Energy savings for the justice center

n Solar power, ground water heat pumps, co-generation are all considerations for new jail

The Winnebago County Board is considering ways to make the new justice center more energy efficient and to incorporate renewable energy sources. Polly Berg, Operations Committee chairman, asked us to provide information to help make this possible. We compiled the judgments of Illinois renewable energy experts and the Amendment to the Utility Feasibility Study to provide recommendations. This column is a summary of our report, available online at

Renewables and efficiency help reduce the uncertainty surrounding energy supplies and costs. They also provide local jobs and environmental benefits.

Grants can cover significant portions of the costs of renewable energy. The Illinois Department of Commerce and Economic Opportunity will cover 50 percent of the cost of a system. An additional grant from the Illinois Clean Energy Community Foundation can cover another 20 percent.

In addition to these grants, a renewable energy system owner can sell the cleanliness of the system for up to $0.05 per kilowatt hour.

Solar power is a good source of renewable energy for an urban building. Large, roof-integrated installations have brought down costs significantly. A new jail in Santa Rita, Calif., has a 1.8 megawatt rooftop system.

Solar power can also be used to heat water. Solar Service of Niles, which has been installing and servicing solar hot water systems in Illinois for 30 years, recently submitted a grant proposal for a solar hot water system that will pay for itself in seven years.

Ground water heat pumps are widely recognized as energy sources that help to cut heating and cooling costs. Large, quiet systems are now used in new hospitals and detention facilities.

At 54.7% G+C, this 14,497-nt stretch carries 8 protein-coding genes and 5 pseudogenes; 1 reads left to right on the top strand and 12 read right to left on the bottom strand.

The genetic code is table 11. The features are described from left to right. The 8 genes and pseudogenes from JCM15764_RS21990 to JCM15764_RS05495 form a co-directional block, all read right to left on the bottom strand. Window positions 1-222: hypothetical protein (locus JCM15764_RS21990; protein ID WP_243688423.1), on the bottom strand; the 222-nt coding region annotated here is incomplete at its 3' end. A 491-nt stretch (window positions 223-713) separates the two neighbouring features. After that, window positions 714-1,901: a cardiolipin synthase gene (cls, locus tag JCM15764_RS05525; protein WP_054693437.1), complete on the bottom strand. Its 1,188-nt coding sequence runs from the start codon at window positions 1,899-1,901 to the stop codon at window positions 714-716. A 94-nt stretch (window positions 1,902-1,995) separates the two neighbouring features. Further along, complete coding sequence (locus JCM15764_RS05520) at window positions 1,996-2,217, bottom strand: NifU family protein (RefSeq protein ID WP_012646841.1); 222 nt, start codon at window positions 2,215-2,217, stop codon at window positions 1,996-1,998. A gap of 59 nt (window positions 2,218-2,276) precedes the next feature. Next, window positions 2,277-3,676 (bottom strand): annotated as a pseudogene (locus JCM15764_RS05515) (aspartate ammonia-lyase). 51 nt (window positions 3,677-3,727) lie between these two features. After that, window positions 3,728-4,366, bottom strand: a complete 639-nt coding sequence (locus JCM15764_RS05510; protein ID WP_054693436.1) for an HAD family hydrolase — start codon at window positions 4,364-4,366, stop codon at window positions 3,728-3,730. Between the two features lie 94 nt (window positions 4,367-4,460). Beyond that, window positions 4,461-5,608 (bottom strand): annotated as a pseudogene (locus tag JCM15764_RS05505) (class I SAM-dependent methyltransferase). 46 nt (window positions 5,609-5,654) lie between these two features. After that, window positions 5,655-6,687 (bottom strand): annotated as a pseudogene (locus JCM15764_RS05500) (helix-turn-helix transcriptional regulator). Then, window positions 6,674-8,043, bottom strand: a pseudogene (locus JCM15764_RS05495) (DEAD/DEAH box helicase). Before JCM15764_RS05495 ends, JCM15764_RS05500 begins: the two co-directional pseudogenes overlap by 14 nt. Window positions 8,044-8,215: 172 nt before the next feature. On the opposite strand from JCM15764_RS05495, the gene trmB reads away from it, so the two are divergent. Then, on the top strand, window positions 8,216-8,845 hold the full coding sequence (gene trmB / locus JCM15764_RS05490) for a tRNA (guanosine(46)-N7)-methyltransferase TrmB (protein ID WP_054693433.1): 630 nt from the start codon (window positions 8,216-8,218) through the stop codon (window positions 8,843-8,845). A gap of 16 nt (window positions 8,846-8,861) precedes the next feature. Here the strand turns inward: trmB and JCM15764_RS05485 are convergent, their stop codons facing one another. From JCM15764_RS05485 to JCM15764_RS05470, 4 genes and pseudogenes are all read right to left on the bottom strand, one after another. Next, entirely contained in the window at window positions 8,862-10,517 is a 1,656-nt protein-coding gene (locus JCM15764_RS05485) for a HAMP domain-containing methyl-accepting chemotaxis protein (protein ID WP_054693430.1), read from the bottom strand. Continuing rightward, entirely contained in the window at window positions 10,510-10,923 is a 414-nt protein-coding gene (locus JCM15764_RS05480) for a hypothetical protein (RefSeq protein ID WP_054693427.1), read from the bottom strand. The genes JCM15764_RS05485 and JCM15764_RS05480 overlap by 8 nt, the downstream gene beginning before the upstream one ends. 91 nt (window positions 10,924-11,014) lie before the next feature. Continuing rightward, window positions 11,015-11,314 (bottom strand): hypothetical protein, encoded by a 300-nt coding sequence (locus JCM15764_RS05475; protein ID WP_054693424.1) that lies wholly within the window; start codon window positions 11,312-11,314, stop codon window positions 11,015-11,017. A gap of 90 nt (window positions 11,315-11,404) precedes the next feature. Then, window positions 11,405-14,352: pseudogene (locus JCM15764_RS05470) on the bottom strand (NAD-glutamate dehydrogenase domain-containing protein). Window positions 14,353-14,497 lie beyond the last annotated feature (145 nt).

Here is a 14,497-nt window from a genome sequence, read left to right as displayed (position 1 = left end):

A Muscatine, Iowa, official indicated that the costs of heating and cooling their new jail were so high that the county commissioned an energy audit after the building was put into service. Doubling of natural gas prices since it was built suggests a heat pump system could pay for itself in seven years.

Co-generation is a well established and widely used technology and should be considered for possible use. Payback periods of five to seven years are common.

Heating and cooling needs have a dramatic impact on the cost of operating a building. Overall building efficiency, including lighting systems, motors, technologies such as computers and window placement, affect heating and cooling needs. Low cost electricity in the evening can be used to make ice to cool the building during the heat of the day when electricity is much more expensive. Several commercial buildings in downtown Chicago use this energy alternative.

Economic benefits accrue to a community when saved energy dollars remain in that community. Every energy dollar retained through efficiency or renewable energy sources can have a positive economic impact approaching $3 for every dollar spent.

Illinois has a wealth of experience, expertise, and financial incentives that can be used to dramatically lower the new Justice Center’s long-term operating costs.

While we do not know which options will be chosen, it’s refreshing to see county officials explore potential applications of renewable energy sources in public buildings.

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